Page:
Lawyer Ann Adams and paralegal Ben Burns have been hired by client Carl Carlson to sue a grocery store where Carl, who is 85, fell down when he Slipped in a puddle of water in the produce aisle. Ann delegates the task of preparing the complaint to Ben. Ben miss-calendars the date that the answer must be filed and the statute of limitations passes.
What are Carl's remedies?
Can he name Ben as a defendant if he brings a lawsuit?
What kind of lawsuit can he bring?
What will Happen if he reports the matter disciplinary authorities?
Is the failure to file the complaint on time an ethical breach?
Can Ann and/or Ben be disciplined for this conduct by the state supreme court or any other disciplinary authority?
What if Ann already has a private removal on her record for a similar violation?
What if three other clients have reported Ann for failing to return call and show up for court dates?
Carl engaged an attorney to represent his interests. Missing a statute of limitations is a major breach of duty for an attorney. Carl has a number of possible causes of action:
1. Breach of contract - Adams was hired to perform a specific task. She did not do what was expected of her. The thing here is that as this is a personal injury case, most such retainer contracts are on a contingency basis, which means that the attorney does not get paid unless she obtains money for the client. Under such circumstances, it is unlikely that Carl has contract damages. This may leave him a negligence cause of action -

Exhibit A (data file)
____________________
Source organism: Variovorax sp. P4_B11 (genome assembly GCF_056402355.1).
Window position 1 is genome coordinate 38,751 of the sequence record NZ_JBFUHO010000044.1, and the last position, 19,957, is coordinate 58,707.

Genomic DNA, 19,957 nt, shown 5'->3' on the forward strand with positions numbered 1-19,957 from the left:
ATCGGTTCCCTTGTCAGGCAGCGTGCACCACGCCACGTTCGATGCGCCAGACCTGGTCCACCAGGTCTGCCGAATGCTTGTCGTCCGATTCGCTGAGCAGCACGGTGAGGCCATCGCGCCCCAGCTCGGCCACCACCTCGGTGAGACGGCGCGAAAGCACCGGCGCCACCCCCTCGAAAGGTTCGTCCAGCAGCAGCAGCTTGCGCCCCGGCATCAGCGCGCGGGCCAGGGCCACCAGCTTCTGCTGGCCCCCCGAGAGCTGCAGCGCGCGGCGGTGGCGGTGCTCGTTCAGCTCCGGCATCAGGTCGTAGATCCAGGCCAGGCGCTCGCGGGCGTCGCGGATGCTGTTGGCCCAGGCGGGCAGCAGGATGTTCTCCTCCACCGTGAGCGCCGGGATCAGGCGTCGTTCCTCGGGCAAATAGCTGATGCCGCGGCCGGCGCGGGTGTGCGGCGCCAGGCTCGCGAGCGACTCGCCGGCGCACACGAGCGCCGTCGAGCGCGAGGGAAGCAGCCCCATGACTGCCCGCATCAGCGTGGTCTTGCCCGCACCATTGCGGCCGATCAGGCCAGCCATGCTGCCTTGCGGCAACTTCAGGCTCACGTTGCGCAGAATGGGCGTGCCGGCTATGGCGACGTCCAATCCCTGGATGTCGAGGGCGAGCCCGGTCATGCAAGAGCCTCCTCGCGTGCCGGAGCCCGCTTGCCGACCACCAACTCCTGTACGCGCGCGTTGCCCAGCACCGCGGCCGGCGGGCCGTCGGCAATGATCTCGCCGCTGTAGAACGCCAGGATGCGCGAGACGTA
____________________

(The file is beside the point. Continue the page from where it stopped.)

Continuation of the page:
2. Negligence/Professional Malpractice - Here must show a duty, a breach of the duty, and causation leading to his damages. An attorney is expected to meet certain professional standards. One of which is to make sure that cases are put into suit before the statute of limitations is met. This was obviously not done. The question is whether Carl suffered damages, and if so whether the failure to file suit is the cause ...
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